I’m currently reading through the Dune series of books by Frank Herbert (and later continued by his son). There is a substance in that universe called “melange” or “spice”. It has the effect of prolonging life, and imparting prescience to certain users. It permeates every planet in the universe as everyone is hooked on it to some degree or another. It’s largely benign as far as side effects go, and it is basically the central hub around which the entire universal economy turns.
We also have Spice here on Earth. Unfortunately, it’s not beneficial, it doesn’t prolong life and it is far far from benign.
Continue reading The Spice Must Flow
For many departments around the country, Emergency Medical Technician (EMT) certification is a must (and often a pre-requisite for application). This is understandable, as most fire departments handle a heavy load of medical calls also. EMTs provide critical patient care in often dangerous environments. Be they (ambulance, fire, or law enforcement EMTs) are making a difference.
Many different schools, departments, colleges, and vocational schools offer EMT classes. The logical place to start looking for one is your local community college.
Continue reading Surviving the EMT certification
I’ve completed my EMT course! I just have to schedule and destroy the NREMT exam and I’ll be a certified EMT!!
Over the last few months, I’ve mentioned Mike Kacsur a few times. Mike is the instructor for my EMT course. At the same time, he’s a full-time paramedic with Southwest Ambulance. He teaches EMT courses, Paramedic courses, driving courses, and a few others I believe. I’m a little fuzzy on the details of everything he is teaching because he’s not a bragging sort of fellow. He dedicates his life to helping others, whether it’s in the back of an ambulance or in front of a class.
On Sunday, December 14, Mike had a medical emergency necessitating brain surgery the following day. He is going to require an extended time off from both of his jobs. Being the sole provider for his family, they are facing some rough times ahead. His friends have set up a page to help show support for Mike and his wife April by raising money to support medical costs.
Please consider helping him and his family out. You can help with donations via the gofundme page, or share the link on facebook/twitter etc, or share a link to this post. Also, please keep him and his family in your prayers.
Please share this link.
In case you missed it… here’s the link…
You may have noticed my lack of long posts lately.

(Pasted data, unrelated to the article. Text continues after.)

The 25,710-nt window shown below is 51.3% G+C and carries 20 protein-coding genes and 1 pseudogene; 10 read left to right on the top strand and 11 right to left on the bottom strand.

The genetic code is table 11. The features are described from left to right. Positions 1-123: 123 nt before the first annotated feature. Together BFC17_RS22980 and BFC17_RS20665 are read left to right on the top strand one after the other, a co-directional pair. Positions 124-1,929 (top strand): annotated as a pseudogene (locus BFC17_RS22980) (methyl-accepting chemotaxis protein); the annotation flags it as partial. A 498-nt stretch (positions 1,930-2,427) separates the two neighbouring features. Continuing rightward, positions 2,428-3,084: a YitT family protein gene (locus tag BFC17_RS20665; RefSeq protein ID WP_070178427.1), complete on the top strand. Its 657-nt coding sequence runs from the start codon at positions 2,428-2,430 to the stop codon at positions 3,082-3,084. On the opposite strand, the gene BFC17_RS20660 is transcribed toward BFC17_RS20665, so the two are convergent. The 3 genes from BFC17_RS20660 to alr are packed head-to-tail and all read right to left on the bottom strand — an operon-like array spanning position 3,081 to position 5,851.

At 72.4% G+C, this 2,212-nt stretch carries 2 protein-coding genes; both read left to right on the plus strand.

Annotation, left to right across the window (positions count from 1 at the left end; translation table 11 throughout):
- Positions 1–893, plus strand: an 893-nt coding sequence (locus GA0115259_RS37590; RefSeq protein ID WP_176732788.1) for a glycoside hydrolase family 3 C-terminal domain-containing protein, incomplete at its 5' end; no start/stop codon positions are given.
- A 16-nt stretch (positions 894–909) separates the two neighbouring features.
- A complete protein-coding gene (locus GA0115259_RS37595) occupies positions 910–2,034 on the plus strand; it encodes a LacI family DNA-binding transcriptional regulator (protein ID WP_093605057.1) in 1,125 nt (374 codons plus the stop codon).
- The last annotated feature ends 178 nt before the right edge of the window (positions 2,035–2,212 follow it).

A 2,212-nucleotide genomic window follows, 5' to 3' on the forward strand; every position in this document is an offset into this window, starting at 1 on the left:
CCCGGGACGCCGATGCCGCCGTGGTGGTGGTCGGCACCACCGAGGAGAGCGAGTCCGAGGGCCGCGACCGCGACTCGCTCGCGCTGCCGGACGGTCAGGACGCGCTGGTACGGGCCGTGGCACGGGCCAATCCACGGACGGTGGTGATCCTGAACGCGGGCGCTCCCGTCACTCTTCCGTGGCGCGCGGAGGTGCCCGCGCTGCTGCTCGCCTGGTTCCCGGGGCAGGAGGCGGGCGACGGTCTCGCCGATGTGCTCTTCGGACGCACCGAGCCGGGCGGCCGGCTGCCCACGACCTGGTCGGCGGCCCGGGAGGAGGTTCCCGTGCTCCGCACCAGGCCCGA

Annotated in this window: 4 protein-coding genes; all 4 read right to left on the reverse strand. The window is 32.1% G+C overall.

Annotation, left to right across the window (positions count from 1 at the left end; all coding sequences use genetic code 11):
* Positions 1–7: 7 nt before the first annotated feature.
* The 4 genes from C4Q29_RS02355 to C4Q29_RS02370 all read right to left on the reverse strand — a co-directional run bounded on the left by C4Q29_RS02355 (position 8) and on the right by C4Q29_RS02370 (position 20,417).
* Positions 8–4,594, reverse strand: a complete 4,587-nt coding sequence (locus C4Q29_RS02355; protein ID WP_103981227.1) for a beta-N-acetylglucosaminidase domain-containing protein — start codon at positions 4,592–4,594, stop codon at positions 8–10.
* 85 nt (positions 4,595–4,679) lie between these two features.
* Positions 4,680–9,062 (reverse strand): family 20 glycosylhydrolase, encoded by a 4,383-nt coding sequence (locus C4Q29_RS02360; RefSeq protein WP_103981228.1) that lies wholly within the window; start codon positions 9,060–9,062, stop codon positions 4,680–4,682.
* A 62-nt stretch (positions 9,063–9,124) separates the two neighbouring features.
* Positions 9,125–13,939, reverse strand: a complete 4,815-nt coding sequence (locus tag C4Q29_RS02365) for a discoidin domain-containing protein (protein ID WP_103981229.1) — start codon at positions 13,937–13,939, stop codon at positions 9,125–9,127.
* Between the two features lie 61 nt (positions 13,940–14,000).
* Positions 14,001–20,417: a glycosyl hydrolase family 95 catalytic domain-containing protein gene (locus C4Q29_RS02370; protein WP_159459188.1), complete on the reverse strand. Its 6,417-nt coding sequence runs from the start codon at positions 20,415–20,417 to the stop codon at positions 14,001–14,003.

It’s not that I’ve got no ideas for content or things that I want to document. It’s currently crunch-time for my semester of EMT training 🙂 I’m using any and all spare time for studying for my finals, practicals, and NREMT exam.
What one man can do, another can do. –Charles Morse. “The Edge”
None of us is born fully-formed. None of us knows everything. Wherever it is we want to go in life, we are not going to know all of the ins and outs. That’s a given. However, with that being said, someone does. Continue reading Mentorship
One of the ambulance services near where I live is called southwest ambulance (Run by Rural/Metro). They have started a program called “Envelope for Life“.
Continue reading Envelope for Life
This is a visual by Mike Kacsur my EMT instructor. It’s called “The Box Heart”. The TAs giggled about it, but I thought it was a great visual aid that was easy to conceptualize and easy to memorize (as evidenced by my score on the test) 🙂 Yes it’s simplistic, but effective.
Here is my original scrawled note…
You can enlarge it if you like, but it won’t be any easier to read!
Here is one that I made in dia.
Click to enlarge! If you like it, please be sure to drop Mike a line and let him know!
Presumptive signs of death
- Unresponsive to pain
- No pulse (carotid)
- No breathing
- No deep tendon or corneal reflexes
- No eye movement
- No systole
- Profound cyanosis
- Low core temperature
Definitive Signs of Death
- Obvious Mortal damage (ie decapitation)
- Dependent lividity (blood settling)
- Rigor mortis (stiffening of muscles, 2-12 hours after death)
- Putrefaction (decomposition of body tissues (40-96 hours after death))
*Note* #StraightFromMyNotebook posts are condensed from my actual notebooks and class materials. Text Used is : Emergency Care And Transportation Of The Sick And Injured: A Comprehensive Guide
We had our first EMT exam last night. I did fairly well. I scored a 96%. I say this to lend credibility to this post. I promise it’s not a humble-brag. (#suuuure)
In this post I’d like to offer some study tips…
Continue reading How I study